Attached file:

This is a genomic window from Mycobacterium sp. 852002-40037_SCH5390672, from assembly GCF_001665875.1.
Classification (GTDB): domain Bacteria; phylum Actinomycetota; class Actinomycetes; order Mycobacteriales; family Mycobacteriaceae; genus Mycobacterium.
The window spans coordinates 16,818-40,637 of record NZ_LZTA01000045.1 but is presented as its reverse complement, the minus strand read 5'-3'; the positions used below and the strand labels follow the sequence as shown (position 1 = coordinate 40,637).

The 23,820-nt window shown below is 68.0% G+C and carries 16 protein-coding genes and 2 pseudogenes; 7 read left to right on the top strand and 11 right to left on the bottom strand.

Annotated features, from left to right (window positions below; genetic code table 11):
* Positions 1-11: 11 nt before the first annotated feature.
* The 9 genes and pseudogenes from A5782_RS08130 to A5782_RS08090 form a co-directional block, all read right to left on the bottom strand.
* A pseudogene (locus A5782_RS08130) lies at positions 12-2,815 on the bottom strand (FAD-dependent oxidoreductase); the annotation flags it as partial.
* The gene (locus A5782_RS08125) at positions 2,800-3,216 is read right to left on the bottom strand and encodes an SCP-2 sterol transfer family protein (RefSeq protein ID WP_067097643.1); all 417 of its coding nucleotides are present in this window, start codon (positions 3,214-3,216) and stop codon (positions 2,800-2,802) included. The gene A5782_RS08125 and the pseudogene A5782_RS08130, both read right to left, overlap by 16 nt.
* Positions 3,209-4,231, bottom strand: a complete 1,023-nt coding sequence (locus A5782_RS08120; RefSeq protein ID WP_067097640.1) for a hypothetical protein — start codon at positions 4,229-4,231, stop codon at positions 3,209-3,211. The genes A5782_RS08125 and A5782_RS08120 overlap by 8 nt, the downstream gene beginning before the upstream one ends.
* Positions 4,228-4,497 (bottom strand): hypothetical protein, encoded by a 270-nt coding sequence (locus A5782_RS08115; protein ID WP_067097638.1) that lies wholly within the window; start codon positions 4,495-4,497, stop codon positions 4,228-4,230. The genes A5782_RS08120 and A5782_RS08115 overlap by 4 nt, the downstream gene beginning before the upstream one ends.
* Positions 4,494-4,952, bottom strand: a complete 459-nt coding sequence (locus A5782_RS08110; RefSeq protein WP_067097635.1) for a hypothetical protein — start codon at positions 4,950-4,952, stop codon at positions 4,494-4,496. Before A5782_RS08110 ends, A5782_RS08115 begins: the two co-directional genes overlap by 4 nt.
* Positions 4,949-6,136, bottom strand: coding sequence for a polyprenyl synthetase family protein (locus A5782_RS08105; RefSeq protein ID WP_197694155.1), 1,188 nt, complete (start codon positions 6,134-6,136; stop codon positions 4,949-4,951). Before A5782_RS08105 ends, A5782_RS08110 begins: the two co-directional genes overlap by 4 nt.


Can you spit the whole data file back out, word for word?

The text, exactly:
This is a genomic window from Mycobacterium sp. 852002-40037_SCH5390672, from assembly GCF_001665875.1.
Classification (GTDB): domain Bacteria; phylum Actinomycetota; class Actinomycetes; order Mycobacteriales; family Mycobacteriaceae; genus Mycobacterium.
The window spans coordinates 16,818-40,637 of record NZ_LZTA01000045.1 but is presented as its reverse complement, the minus strand read 5'-3'; the positions used below and the strand labels follow the sequence as shown (position 1 = coordinate 40,637).

The 23,820-nt window shown below is 68.0% G+C and carries 16 protein-coding genes and 2 pseudogenes; 7 read left to right on the top strand and 11 right to left on the bottom strand.

Annotated features, from left to right (window positions below; genetic code table 11):
* Positions 1-11: 11 nt before the first annotated feature.
* The 9 genes and pseudogenes from A5782_RS08130 to A5782_RS08090 form a co-directional block, all read right to left on the bottom strand.
* A pseudogene (locus A5782_RS08130) lies at positions 12-2,815 on the bottom strand (FAD-dependent oxidoreductase); the annotation flags it as partial.
* The gene (locus A5782_RS08125) at positions 2,800-3,216 is read right to left on the bottom strand and encodes an SCP-2 sterol transfer family protein (RefSeq protein ID WP_067097643.1); all 417 of its coding nucleotides are present in this window, start codon (positions 3,214-3,216) and stop codon (positions 2,800-2,802) included. The gene A5782_RS08125 and the pseudogene A5782_RS08130, both read right to left, overlap by 16 nt.
* Positions 3,209-4,231, bottom strand: a complete 1,023-nt coding sequence (locus A5782_RS08120; RefSeq protein ID WP_067097640.1) for a hypothetical protein — start codon at positions 4,229-4,231, stop codon at positions 3,209-3,211. The genes A5782_RS08125 and A5782_RS08120 overlap by 8 nt, the downstream gene beginning before the upstream one ends.
* Positions 4,228-4,497 (bottom strand): hypothetical protein, encoded by a 270-nt coding sequence (locus A5782_RS08115; protein ID WP_067097638.1) that lies wholly within the window; start codon positions 4,495-4,497, stop codon positions 4,228-4,230. The genes A5782_RS08120 and A5782_RS08115 overlap by 4 nt, the downstream gene beginning before the upstream one ends.
* Positions 4,494-4,952, bottom strand: a complete 459-nt coding sequence (locus A5782_RS08110; RefSeq protein WP_067097635.1) for a hypothetical protein — start codon at positions 4,950-4,952, stop codon at positions 4,494-4,496. Before A5782_RS08110 ends, A5782_RS08115 begins: the two co-directional genes overlap by 4 nt.
* Positions 4,949-6,136, bottom strand: coding sequence for a polyprenyl synthetase family protein (locus A5782_RS08105; RefSeq protein ID WP_197694155.1), 1,188 nt, complete (start codon positions 6,134-6,136; stop codon positions 4,949-4,951). Before A5782_RS08105 ends, A5782_RS08110 begins: the two co-directional genes overlap by 4 nt.